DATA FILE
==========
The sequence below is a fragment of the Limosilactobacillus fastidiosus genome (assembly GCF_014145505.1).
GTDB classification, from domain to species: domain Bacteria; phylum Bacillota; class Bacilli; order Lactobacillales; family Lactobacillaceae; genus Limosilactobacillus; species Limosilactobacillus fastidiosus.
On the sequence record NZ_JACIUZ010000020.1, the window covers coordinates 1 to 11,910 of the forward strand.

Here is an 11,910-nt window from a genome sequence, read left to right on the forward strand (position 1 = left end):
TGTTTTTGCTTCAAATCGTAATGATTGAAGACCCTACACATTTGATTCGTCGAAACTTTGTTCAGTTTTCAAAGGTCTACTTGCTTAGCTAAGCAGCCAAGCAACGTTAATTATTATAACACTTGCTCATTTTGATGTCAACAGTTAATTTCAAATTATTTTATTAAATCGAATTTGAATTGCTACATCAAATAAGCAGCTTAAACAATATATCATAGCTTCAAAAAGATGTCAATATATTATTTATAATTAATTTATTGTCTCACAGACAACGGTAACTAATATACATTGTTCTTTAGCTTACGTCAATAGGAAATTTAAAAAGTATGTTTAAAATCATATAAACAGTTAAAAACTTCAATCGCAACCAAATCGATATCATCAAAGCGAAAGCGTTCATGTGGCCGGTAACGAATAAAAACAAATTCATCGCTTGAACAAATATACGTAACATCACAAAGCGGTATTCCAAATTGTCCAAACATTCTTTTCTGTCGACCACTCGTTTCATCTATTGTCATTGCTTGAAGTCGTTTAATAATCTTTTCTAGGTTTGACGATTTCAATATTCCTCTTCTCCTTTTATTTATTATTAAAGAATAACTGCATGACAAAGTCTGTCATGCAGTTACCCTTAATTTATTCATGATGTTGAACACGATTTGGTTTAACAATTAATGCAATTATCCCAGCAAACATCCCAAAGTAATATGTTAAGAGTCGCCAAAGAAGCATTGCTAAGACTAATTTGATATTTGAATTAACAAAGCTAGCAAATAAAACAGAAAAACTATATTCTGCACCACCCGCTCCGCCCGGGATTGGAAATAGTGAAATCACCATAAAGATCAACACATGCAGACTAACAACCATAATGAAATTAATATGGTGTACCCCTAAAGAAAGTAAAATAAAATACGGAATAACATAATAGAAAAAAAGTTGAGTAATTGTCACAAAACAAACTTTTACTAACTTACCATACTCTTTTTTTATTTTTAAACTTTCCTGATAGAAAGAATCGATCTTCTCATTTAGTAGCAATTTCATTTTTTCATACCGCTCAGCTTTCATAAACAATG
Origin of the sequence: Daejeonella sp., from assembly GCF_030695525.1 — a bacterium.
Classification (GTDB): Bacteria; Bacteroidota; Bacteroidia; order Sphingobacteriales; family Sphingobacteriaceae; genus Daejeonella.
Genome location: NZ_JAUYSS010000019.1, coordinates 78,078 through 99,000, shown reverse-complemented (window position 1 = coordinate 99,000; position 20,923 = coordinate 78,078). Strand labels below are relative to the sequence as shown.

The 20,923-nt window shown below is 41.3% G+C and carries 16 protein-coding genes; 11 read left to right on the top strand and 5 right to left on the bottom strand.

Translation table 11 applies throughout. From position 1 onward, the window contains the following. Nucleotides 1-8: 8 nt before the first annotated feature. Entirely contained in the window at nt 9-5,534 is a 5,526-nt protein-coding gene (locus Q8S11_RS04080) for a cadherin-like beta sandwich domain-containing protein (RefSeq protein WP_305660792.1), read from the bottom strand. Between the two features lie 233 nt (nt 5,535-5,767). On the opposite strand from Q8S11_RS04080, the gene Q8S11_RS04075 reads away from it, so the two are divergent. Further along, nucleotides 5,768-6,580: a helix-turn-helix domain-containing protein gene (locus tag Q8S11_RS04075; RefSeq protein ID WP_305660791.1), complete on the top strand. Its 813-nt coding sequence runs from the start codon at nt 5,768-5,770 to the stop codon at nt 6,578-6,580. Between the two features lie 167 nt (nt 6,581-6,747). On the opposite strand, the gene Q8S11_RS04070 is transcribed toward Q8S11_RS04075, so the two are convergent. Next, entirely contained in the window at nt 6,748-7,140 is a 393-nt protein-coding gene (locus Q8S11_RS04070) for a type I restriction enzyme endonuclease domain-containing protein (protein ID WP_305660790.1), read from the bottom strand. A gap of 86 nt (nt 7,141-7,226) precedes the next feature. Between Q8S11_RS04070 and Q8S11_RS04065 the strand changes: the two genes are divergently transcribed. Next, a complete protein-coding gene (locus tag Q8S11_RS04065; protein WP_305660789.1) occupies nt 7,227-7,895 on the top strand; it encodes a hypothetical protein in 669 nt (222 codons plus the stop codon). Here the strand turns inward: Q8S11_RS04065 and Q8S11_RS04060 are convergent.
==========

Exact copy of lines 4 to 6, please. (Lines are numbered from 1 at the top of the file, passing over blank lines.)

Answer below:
Here is an 11,910-nt window from a genome sequence, read left to right on the forward strand (position 1 = left end):
TGTTTTTGCTTCAAATCGTAATGATTGAAGACCCTACACATTTGATTCGTCGAAACTTTGTTCAGTTTTCAAAGGTCTACTTGCTTAGCTAAGCAGCCAAGCAACGTTAATTATTATAACACTTGCTCATTTTGATGTCAACAGTTAATTTCAAATTATTTTATTAAATCGAATTTGAATTGCTACATCAAATAAGCAGCTTAAACAATATATCATAGCTTCAAAAAGATGTCAATATATTATTTATAATTAATTTATTGTCTCACAGACAACGGTAACTAATATACATTGTTCTTTAGCTTACGTCAATAGGAAATTTAAAAAGTATGTTTAAAATCATATAAACAGTTAAAAACTTCAATCGCAACCAAATCGATATCATCAAAGCGAAAGCGTTCATGTGGCCGGTAACGAATAAAAACAAATTCATCGCTTGAACAAATATACGTAACATCACAAAGCGGTATTCCAAATTGTCCAAACATTCTTTTCTGTCGACCACTCGTTTCATCTATTGTCATTGCTTGAAGTCGTTTAATAATCTTTTCTAGGTTTGACGATTTCAATATTCCTCTTCTCCTTTTATTTATTATTAAAGAATAACTGCATGACAAAGTCTGTCATGCAGTTACCCTTAATTTATTCATGATGTTGAACACGATTTGGTTTAACAATTAATGCAATTATCCCAGCAAACATCCCAAAGTAATATGTTAAGAGTCGCCAAAGAAGCATTGCTAAGACTAATTTGATATTTGAATTAACAAAGCTAGCAAATAAAACAGAAAAACTATATTCTGCACCACCCGCTCCGCCCGGGATTGGAAATAGTGAAATCACCATAAAGATCAACACATGCAGACTAACAACCATAATGAAATTAATATGGTGTACCCCTAAAGAAAGTAAAATAAAATACGGAATAACATAATAGAAAAAAAGTTGAGTAATTGTCACAAAACAAACTTTTACTAACTTACCATACTCTTTTTTTATTTTTAAACTTTCCTGATAGAAAGAATCGATCTTCTCATTTAGTAGCAATTTCATTTTTTCATACCGCTCAGCTTTCATAAACAATG
Origin of the sequence: Daejeonella sp., from assembly GCF_030695525.1 — a bacterium.